That list is from a number of sources - there are a few copied from WPL and the like. The use of "kill" is a little overrated as unless you get the chlorine or bleach concentrates into the parts per thousand you're not going to destroy the bacterial build up....

I've also got a similar list from Kl&r****er who I would never recommend to anyone however their list is very good !

Key points are about using chemicals, and that most are now marked with "Septic Safe" or similar words - the Ecover brand is very good, as are the commercial ones from Environmental Supplies.

AFAIK the EA don't produce a list although each manufacturer has their own guidelines. Also worth talking to an independent such as MPC Services who install and maintain all the different brands.


Actually a quick google found this :

http://www.knollands...stems-guide.pdf

Its from British Water and has a disclaimer that EA etc don't endorse products but a skim read and its pretty comprehensive

Edited by PeterW, 12 February 2016 - 11:13 AM.


#11 ferdinand

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Posted 12 February 2016 - 12:23 PM

Not my subject but would be useful to have something in about:

* Approximate areas likely to be needed for each approach, so people can quickly get at whether they have space to avoid wasting time on "not possibles".
* Soil types and how little you can get away with having - thinking of Jeremy's use of his little bit of permeable soil in his not-very-permeable plot.

Do we need to distinguish between "drainage" and "sewage treatment" in this?

Ferdinand

Edited by ferdinand, 12 February 2016 - 12:24 PM.


#12 recoveringacademic

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Posted 12 February 2016 - 12:51 PM

Thanks for the replies.
This area is a mine-field, but I think I can use the government guidance as a framework on which to hang the main points.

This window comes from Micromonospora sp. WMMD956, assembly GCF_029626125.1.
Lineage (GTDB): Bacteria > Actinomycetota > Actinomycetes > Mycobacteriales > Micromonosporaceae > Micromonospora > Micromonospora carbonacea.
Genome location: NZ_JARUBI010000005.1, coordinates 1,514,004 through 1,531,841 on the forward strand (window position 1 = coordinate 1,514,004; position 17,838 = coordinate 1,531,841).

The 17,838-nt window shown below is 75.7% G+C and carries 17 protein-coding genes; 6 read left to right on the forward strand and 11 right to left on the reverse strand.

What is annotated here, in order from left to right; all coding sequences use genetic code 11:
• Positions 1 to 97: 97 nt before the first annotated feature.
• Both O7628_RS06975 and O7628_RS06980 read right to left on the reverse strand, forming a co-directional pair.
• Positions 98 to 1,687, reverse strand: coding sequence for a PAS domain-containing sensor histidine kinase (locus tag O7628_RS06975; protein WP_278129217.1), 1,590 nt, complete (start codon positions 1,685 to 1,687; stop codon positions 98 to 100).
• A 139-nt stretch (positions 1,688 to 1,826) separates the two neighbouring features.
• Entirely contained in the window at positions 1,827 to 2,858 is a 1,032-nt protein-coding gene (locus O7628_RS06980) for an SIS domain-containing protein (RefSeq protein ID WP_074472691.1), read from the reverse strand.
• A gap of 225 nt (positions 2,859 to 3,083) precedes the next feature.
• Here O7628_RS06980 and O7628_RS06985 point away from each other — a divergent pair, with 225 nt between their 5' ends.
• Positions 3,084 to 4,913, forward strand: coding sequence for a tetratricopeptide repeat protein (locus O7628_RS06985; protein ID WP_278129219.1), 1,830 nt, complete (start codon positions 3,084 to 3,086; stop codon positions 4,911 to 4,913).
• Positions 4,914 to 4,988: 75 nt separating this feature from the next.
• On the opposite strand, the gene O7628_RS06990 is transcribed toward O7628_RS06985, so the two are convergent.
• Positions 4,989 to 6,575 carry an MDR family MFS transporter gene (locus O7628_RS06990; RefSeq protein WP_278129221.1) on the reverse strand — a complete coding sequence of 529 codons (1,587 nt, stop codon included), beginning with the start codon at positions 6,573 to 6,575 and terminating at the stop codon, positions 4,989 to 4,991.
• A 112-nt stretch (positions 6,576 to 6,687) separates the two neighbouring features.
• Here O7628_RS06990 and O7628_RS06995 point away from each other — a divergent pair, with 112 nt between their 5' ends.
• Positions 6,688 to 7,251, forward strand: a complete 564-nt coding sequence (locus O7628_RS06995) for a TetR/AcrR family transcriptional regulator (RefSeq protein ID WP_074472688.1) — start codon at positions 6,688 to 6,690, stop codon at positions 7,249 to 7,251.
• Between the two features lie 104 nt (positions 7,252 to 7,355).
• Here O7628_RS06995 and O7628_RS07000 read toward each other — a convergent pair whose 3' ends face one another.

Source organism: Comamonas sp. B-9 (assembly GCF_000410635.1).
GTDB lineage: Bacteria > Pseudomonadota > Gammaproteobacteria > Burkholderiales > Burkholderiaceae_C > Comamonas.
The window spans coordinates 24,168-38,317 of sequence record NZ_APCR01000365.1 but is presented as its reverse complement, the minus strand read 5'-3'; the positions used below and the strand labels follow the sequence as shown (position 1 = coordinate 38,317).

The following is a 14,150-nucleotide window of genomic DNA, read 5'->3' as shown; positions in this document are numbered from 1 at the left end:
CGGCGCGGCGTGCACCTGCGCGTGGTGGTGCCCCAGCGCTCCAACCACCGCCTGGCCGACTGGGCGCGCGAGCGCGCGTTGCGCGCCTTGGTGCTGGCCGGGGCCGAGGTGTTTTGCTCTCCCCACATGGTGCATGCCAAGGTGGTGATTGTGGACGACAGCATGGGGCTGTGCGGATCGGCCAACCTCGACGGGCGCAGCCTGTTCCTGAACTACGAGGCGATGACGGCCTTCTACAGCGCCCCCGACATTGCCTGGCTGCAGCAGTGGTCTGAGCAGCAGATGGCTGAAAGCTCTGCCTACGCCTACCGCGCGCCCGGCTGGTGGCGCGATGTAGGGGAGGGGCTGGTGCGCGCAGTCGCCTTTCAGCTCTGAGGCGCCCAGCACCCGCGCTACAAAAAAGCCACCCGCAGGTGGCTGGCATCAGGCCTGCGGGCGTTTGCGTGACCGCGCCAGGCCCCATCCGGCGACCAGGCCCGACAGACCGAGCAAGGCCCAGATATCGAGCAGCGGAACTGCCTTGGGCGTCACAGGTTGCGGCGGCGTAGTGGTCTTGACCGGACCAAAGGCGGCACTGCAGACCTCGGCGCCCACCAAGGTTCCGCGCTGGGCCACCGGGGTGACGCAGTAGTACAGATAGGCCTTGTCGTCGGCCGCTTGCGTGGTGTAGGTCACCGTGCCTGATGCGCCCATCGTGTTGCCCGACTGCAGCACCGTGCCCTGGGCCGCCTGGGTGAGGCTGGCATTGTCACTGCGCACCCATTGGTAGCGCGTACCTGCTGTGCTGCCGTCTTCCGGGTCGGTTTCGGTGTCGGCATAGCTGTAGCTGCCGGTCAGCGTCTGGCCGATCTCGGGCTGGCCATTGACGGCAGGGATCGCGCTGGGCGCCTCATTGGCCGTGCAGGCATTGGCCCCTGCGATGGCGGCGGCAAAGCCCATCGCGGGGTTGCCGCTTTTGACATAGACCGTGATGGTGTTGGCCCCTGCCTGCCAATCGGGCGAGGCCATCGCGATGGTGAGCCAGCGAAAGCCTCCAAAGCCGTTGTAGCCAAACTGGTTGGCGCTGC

The key to adding value through an ebuild checklist is that the points made should be validated in some way. Preferably by ebuilders themselves telling us about their experience. And it's the discussion which follows which allows other readers to judge its relevance and usefulness.
Without validation, the checklist becomes just another list. That's why it's important for me to link the list item to the originating thread.

I am not the authority. You all are. My role is simply to do a bit of interesting leg-work, and then to encourage you to prod me when I miss something.

Right, off to sell my Land Rover so I can buy my digger :huh: . Still agonising over JCB (Back Hoe, Front Bucket) or tracked 2.6 tonne Kubota.
Have a good weekend if you get one!
Ian

#13 ProDave

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Posted 12 February 2016 - 05:09 PM

View Postferdinand, on 12 February 2016 - 12:23 PM, said:

Not my subject but would be useful to have something in about:

* Approximate areas likely to be needed for each approach, so people can quickly get at whether they have space to avoid wasting time on "not possibles".
* Soil types and how little you can get away with having - thinking of Jeremy's use of his little bit of permeable soil in his not-very-permeable plot.

Do we need to distinguish between "drainage" and "sewage treatment" in this?

Ferdinand
Re size, it's building regs that set the size of a soakaway based on the occupancy of the house (number of people BR thinks it can house, not the actual number living there) and the percolation rate of the ground. this is something you have no choice over.

If you choose a treatment plant instead of a septic tank, you can reduce the size of the soakaway by about 20%

Remember it's not just the size of a soakaway you need to allow for. It's the clearance distances as well. No part of the treatment plant or soakaway can be less than 5 metres from a building, 5 metres from a boundary, 10 metres from a road and 10 metres from a watercourse.